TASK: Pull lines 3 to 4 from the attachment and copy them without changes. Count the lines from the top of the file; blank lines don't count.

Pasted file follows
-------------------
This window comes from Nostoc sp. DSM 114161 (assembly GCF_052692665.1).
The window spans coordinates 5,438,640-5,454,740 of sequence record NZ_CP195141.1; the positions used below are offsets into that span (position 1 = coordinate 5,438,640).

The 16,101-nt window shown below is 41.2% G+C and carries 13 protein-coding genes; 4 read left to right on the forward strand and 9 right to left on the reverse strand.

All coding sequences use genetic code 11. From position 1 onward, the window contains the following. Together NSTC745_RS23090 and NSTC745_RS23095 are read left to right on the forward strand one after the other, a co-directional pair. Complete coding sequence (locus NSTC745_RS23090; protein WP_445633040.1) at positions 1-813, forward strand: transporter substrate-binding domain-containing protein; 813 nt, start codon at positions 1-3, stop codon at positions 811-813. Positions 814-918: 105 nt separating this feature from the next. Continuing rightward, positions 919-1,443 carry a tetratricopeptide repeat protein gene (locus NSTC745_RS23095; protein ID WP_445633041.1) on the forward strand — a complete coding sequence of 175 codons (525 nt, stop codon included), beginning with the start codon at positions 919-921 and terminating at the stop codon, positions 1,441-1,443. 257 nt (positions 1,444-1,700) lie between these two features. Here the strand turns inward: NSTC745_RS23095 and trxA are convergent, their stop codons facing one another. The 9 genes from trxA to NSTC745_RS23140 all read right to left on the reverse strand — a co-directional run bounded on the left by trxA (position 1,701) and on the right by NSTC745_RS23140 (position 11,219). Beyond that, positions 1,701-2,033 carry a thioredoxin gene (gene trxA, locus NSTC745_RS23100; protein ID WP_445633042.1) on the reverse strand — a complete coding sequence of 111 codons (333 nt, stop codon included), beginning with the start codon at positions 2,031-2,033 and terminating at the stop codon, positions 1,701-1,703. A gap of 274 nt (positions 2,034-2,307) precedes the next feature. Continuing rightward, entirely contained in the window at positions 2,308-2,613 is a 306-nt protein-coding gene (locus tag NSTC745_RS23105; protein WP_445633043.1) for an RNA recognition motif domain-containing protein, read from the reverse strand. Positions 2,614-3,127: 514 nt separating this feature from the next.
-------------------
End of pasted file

The 16,101-nt window shown below is 41.2% G+C and carries 13 protein-coding genes; 4 read left to right on the forward strand and 9 right to left on the reverse strand.

All coding sequences use genetic code 11. From position 1 onward, the window contains the following. Together NSTC745_RS23090 and NSTC745_RS23095 are read left to right on the forward strand one after the other, a co-directional pair. Complete coding sequence (locus NSTC745_RS23090; protein WP_445633040.1) at positions 1-813, forward strand: transporter substrate-binding domain-containing protein; 813 nt, start codon at positions 1-3, stop codon at positions 811-813. Positions 814-918: 105 nt separating this feature from the next. Continuing rightward, positions 919-1,443 carry a tetratricopeptide repeat protein gene (locus NSTC745_RS23095; protein ID WP_445633041.1) on the forward strand — a complete coding sequence of 175 codons (525 nt, stop codon included), beginning with the start codon at positions 919-921 and terminating at the stop codon, positions 1,441-1,443. 257 nt (positions 1,444-1,700) lie between these two features. Here the strand turns inward: NSTC745_RS23095 and trxA are convergent, their stop codons facing one another. The 9 genes from trxA to NSTC745_RS23140 all read right to left on the reverse strand — a co-directional run bounded on the left by trxA (position 1,701) and on the right by NSTC745_RS23140 (position 11,219). Beyond that, positions 1,701-2,033 carry a thioredoxin gene (gene trxA, locus NSTC745_RS23100; protein ID WP_445633042.1) on the reverse strand — a complete coding sequence of 111 codons (333 nt, stop codon included), beginning with the start codon at positions 2,031-2,033 and terminating at the stop codon, positions 1,701-1,703. A gap of 274 nt (positions 2,034-2,307) precedes the next feature. Continuing rightward, entirely contained in the window at positions 2,308-2,613 is a 306-nt protein-coding gene (locus tag NSTC745_RS23105; protein WP_445633043.1) for an RNA recognition motif domain-containing protein, read from the reverse strand. Positions 2,614-3,127: 514 nt separating this feature from the next.